Experts have raised concerns over the potential misuse of AI-generated and enhanced images in politics, warning of threats to democratic processes. Urgent action, they argue, is needed to regulate their use, with particular emphasis on transparency in upcoming major elections.
Rising concern over AI-manipulated images
There's growing concern about the use of AI-manipulated images in the political sphere. This was recently highlighted when a Labour MP faced backlash for sharing an altered image of Prime Minister Rishi Sunak. While it's still unclear whether AI was used in this specific instance, it's widely known that AI tools make it easier to produce convincing fakes. This incident has sparked a broader debate, with experts warning that without proper regulation, such manipulations could pose a real threat to democratic processes.
Experts like Wendy Hall, a regius professor of computer science at the University of Southampton, are speaking out about the potential risks posed by digital technologies, including AI. Hall suggests that their misuse should be considered a top risk to democratic processes. With major elections on the horizon in the UK and the US, it's crucial to address these concerns swiftly to ensure a fair and impartial process.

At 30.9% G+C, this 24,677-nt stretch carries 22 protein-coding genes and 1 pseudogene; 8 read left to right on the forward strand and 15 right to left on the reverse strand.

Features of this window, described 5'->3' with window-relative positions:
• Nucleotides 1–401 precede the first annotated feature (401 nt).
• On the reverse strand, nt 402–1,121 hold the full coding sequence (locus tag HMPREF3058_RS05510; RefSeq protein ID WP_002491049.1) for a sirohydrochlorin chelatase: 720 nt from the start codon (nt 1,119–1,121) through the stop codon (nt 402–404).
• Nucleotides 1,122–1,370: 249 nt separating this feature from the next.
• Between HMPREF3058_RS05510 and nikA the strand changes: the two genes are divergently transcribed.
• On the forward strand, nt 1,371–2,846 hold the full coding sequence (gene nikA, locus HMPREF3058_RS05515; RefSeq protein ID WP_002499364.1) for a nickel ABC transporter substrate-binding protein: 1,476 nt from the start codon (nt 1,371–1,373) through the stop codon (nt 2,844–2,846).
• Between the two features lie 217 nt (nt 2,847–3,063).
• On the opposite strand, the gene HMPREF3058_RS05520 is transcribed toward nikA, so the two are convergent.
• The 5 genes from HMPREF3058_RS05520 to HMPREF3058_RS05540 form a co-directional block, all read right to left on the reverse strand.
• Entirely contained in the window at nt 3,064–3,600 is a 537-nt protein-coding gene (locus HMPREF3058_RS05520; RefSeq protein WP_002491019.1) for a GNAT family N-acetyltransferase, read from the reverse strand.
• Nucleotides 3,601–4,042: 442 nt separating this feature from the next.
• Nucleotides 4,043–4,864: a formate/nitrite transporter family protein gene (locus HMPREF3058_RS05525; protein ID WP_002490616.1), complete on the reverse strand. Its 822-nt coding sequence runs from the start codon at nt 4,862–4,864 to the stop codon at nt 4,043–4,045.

Need for ethical principles and regulations
Shweta Singh, an assistant professor of information systems and management at the University of Warwick, argues that a set of ethical principles is needed to assure users that the news they consume is trustworthy. She emphasizes the urgency of this issue, pointing out that without such regulations, fair and impartial elections might be hard to guarantee. Policymakers, according to Singh, need to act now as time is running out.
In the US, efforts are already underway to regulate the use of AI in politics. Congresswoman Yvette Clarke has proposed a law change that would require political adverts to disclose when they contain AI-generated material. This underscores the growing belief among some politicians that transparency is crucial when it comes to the use of AI in political campaigns.
Big tech's steps toward AI content regulation
Recognizing the potential risks, some of the world's largest AI companies, including Amazon, Google, Meta, Microsoft, and OpenAI, have agreed on implementing new safeguards. One of these is the use of watermarks for AI-generated visual and audio content. This agreement came during a meeting with President Joe Biden, highlighting the importance that leaders and tech giants alike are placing on addressing this issue.